Patient Safety as Job One

Good for Medicare! It will stop covering claims that stem from preventable errors. [NYT, 19 Aug 2007]

Hospital administrators are screaming about more paperwork snarls. I agree. Paperwork will get worse. Definitions are mushy. Cheating—attributing adverse outcomes to nonpreventable causes—will take place. Willingness to admit errors will decline, even plummet.

While I acknowledge the problems associated with the new regime, and even acknowledge the severity of said problems, I can only say to my hospital administrator friends, “You asked for it!” Medicare is using a blunt weapon out of frustration. Hospitals are, in my experience, now focusing on preventable errors, no doubt of it. But there is an enormous gap between “focusing on” and becoming “fully devoted to.” That is, there are now numerous patient safety “programs”—but few on the order, say, of American industry’s 179-degree about face-strategic realignment on product quality in the 1980s. There is little doubt that we lose far more lives to preventable errors (like those that stem from the failure to wash hands carefully!) than we save via sexy new surgical procedures. I once told a group of hospital CIOs that implementing electronic medical records would allow them to save more lives than the entire surgery department—perhaps that’s an exaggeration, but not by much.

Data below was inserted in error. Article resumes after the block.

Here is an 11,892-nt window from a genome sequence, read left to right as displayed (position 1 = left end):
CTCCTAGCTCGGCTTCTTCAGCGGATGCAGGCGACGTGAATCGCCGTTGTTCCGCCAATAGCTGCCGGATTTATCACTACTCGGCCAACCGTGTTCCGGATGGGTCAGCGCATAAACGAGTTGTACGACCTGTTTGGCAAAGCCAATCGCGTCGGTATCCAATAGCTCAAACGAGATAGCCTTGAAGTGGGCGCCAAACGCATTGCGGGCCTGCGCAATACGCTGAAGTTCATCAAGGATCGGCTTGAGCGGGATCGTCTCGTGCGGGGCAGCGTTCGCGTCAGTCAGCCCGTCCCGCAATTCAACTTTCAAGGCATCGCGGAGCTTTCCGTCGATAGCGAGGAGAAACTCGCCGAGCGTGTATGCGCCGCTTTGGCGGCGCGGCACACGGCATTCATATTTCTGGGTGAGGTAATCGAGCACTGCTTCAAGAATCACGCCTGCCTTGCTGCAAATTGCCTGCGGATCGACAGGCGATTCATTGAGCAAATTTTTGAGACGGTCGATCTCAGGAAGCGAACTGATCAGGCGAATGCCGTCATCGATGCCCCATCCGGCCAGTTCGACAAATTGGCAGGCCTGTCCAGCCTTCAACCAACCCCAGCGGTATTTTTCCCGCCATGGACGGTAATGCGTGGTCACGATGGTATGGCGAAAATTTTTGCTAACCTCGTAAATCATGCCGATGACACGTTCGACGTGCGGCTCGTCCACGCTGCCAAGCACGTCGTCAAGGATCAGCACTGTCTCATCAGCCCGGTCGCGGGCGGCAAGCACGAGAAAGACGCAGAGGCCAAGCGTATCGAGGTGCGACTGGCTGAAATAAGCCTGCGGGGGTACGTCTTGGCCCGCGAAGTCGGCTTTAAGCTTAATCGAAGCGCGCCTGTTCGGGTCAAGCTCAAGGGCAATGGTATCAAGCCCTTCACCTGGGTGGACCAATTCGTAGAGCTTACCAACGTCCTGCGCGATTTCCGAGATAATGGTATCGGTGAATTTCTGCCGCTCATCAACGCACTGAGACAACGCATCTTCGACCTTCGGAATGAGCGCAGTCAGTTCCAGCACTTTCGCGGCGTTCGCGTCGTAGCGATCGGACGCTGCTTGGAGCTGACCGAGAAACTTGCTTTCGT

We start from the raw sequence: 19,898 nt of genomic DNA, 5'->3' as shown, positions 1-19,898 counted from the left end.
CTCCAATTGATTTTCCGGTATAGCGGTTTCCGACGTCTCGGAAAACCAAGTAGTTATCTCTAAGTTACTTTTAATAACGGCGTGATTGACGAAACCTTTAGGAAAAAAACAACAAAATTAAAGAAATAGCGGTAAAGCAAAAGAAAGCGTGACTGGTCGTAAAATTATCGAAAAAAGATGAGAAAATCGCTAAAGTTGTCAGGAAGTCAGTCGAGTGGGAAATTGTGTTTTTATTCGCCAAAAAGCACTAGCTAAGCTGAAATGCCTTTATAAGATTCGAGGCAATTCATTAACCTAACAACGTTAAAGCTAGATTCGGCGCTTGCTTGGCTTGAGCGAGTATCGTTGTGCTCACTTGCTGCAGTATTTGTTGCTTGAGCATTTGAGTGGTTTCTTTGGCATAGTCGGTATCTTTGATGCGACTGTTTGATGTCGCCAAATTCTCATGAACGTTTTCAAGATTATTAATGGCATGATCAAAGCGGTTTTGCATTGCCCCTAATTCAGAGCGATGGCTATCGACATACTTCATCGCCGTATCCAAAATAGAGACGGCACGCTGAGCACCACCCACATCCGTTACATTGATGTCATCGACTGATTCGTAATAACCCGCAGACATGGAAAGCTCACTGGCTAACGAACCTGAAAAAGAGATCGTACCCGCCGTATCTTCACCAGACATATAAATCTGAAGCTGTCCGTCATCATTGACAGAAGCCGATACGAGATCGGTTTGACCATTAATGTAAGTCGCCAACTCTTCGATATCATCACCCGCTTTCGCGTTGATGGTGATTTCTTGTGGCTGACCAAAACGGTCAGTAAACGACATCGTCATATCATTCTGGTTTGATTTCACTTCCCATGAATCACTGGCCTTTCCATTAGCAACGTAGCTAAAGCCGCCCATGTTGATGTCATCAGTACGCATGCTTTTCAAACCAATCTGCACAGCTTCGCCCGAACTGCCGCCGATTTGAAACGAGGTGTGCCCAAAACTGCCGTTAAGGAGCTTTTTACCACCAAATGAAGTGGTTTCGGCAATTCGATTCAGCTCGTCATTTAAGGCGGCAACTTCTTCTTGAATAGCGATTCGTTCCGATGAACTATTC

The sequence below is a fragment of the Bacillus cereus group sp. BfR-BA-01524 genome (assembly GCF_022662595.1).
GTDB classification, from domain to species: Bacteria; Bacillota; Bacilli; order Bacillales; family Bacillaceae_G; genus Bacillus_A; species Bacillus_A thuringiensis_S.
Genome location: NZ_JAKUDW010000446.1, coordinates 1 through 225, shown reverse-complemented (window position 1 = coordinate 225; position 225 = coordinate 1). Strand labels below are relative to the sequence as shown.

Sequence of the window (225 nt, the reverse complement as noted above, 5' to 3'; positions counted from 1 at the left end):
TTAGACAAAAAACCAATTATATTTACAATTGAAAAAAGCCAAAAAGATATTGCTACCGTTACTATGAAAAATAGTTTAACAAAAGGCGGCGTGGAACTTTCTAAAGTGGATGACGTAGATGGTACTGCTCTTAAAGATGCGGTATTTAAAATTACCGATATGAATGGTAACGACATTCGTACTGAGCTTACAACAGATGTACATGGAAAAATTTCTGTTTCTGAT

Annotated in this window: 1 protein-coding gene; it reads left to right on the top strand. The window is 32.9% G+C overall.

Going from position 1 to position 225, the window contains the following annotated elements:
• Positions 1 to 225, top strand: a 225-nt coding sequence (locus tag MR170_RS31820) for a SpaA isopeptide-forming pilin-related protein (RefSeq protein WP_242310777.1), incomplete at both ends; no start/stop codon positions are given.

So I pray on bended knee, especially as an “old guy,” that such blunt instruments as the new Medicare policy will encourage, at gunpoint if necessary, hospital administrators to move patient safety off the “important programs” list and instead to the top of the “strategic survival right f***ing now” issues list—and keep it there until the problem is brought under control. Remember, the definition of “preventable” is “preventable”—and the bulk of the fix is not cost intensive. Recall how “quality is free” went from consultants’ gag line to Holy Writ in industry—and turned out to be true.

Tom Peters posted this on August 20, 2007, in Healthcare.
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